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Sexual Selection and Resource-Accruing Abilities in Anolis garmani

Robert L. Trivers
Evolution
Vol. 30, No. 2 (Jun., 1976), pp. 253-269
DOI: 10.2307/2407700
Stable URL: http://www.jstor.org/stable/2407700
Page Count: 17
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Sexual Selection and Resource-Accruing Abilities in Anolis garmani
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Abstract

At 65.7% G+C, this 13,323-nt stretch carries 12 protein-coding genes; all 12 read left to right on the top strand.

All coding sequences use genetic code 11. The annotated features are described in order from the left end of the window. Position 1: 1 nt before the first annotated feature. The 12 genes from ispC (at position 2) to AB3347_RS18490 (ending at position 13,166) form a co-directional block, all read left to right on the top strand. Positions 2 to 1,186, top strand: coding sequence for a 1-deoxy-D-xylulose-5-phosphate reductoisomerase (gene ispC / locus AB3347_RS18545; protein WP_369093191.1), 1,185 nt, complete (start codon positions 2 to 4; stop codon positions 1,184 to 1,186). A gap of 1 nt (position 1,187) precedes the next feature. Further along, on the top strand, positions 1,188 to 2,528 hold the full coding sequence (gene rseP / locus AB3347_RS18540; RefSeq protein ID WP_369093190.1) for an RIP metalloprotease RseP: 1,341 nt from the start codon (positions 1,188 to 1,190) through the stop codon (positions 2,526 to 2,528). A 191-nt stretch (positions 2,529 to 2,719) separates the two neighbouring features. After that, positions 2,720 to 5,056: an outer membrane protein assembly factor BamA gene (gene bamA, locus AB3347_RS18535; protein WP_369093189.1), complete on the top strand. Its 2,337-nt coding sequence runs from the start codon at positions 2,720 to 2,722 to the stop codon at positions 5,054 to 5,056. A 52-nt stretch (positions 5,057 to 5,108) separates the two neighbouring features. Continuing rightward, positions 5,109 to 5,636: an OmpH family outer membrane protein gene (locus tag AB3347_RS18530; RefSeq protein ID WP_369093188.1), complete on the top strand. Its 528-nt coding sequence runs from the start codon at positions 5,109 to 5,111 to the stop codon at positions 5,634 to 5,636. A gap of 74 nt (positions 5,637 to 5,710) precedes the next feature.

1. The social behavior of A. garmani was studied for a total of eight months during seven separate visits to a study area of nine acres in Jamaica. 2. Adult males are 2.25 times larger by weight than adult females. At all times of the year and at all sizes for which there are data males grow faster than females. Growth rates for the same individuals in different four month periods are positively correlated. 3. By measuring reproductive success as frequency of copulation, it was discovered that in adults of both sexes increasing size increases reproductive success, but that this tendency is significantly stronger in males than in females. There is no evidence that age makes an independent contribution to a male's frequency of copulation. 4. The steep slope of the function relating reproductive success to adult male size results apparently from sexual selection: males compete aggressively to occupy exclusive territories containing females. There is a strong tendency for large males to occupy correspondingly large territories which in turn contain large numbers of females. About 90% of copulations were performed by a territorial male within his territory. 5. As young males mature they tend to be found less frequently within the territories of large males. Males 105 mm and larger are almost never seen within the territories of other males in this category. Males 100-104 mm must disperse if they are still within a large male's territory and males within this size range show a significantly lower frequency of copulation than would be expected from the function relating size to reproductive success for other adult males. 6. Two homosexual copulations were observed and are described. 7. The adult sex ratio is biased in favor of females. 8. Recapture data appear to show that females survive better with increasing size up to 90 mm. Males appear to survive better up to 110 mm but probably not at larger sizes.

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